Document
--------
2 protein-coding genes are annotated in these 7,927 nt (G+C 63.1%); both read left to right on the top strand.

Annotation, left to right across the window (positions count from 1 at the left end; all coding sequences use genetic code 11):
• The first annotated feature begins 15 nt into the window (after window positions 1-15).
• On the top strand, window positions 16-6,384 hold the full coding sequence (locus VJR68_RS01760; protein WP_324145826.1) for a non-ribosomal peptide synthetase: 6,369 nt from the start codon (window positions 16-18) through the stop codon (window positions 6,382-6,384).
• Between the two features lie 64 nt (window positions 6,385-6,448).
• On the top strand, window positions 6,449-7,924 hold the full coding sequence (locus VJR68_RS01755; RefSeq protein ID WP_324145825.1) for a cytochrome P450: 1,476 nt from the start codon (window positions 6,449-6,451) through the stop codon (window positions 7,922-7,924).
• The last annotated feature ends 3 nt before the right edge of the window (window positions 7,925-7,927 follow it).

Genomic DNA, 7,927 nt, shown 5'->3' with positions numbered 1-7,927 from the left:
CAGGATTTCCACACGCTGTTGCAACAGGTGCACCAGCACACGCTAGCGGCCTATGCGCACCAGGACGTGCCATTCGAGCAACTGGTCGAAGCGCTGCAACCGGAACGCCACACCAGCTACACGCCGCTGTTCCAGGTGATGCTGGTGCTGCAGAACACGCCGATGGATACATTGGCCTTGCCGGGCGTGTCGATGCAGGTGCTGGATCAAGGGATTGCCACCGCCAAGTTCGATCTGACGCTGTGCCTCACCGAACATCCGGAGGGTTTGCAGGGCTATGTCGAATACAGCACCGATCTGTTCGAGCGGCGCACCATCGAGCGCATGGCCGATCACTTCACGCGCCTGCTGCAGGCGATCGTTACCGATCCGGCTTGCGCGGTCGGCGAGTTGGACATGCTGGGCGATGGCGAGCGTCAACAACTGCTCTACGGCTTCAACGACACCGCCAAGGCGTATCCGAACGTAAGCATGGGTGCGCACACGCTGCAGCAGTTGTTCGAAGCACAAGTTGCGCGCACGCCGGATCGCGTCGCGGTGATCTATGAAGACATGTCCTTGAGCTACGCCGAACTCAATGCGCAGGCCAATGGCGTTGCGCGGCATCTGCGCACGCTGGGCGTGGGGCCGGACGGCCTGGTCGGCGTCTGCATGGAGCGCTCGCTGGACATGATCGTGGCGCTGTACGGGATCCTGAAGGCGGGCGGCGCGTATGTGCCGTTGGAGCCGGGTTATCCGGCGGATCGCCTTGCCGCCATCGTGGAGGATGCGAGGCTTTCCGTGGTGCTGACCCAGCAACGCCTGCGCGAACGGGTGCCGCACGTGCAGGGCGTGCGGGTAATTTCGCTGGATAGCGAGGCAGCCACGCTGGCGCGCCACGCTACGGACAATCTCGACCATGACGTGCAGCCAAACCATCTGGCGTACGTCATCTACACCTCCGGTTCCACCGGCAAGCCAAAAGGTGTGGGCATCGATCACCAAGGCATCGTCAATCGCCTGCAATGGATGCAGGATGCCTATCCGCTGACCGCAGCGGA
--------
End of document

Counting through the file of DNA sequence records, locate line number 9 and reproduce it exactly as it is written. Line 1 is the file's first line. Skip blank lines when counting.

CAGGATTTCCACACGCTGTTGCAACAGGTGCACCAGCACACGCTAGCGGCCTATGCGCACCAGGACGTGCCATTCGAGCAACTGGTCGAAGCGCTGCAACCGGAACGCCACACCAGCTACACGCCGCTGTTCCAGGTGATGCTGGTGCTGCAGAACACGCCGATGGATACATTGGCCTTGCCGGGCGTGTCGATGCAGGTGCTGGATCAAGGGATTGCCACCGCCAAGTTCGATCTGACGCTGTGCCTCACCGAACATCCGGAGGGTTTGCAGGGCTATGTCGAATACAGCACCGATCTGTTCGAGCGGCGCACCATCGAGCGCATGGCCGATCACTTCACGCGCCTGCTGCAGGCGATCGTTACCGATCCGGCTTGCGCGGTCGGCGAGTTGGACATGCTGGGCGATGGCGAGCGTCAACAACTGCTCTACGGCTTCAACGACACCGCCAAGGCGTATCCGAACGTAAGCATGGGTGCGCACACGCTGCAGCAGTTGTTCGAAGCACAAGTTGCGCGCACGCCGGATCGCGTCGCGGTGATCTATGAAGACATGTCCTTGAGCTACGCCGAACTCAATGCGCAGGCCAATGGCGTTGCGCGGCATCTGCGCACGCTGGGCGTGGGGCCGGACGGCCTGGTCGGCGTCTGCATGGAGCGCTCGCTGGACATGATCGTGGCGCTGTACGGGATCCTGAAGGCGGGCGGCGCGTATGTGCCGTTGGAGCCGGGTTATCCGGCGGATCGCCTTGCCGCCATCGTGGAGGATGCGAGGCTTTCCGTGGTGCTGACCCAGCAACGCCTGCGCGAACGGGTGCCGCACGTGCAGGGCGTGCGGGTAATTTCGCTGGATAGCGAGGCAGCCACGCTGGCGCGCCACGCTACGGACAATCTCGACCATGACGTGCAGCCAAACCATCTGGCGTACGTCATCTACACCTCCGGTTCCACCGGCAAGCCAAAAGGTGTGGGCATCGATCACCAAGGCATCGTCAATCGCCTGCAATGGATGCAGGATGCCTATCCGCTGACCGCAGCGGA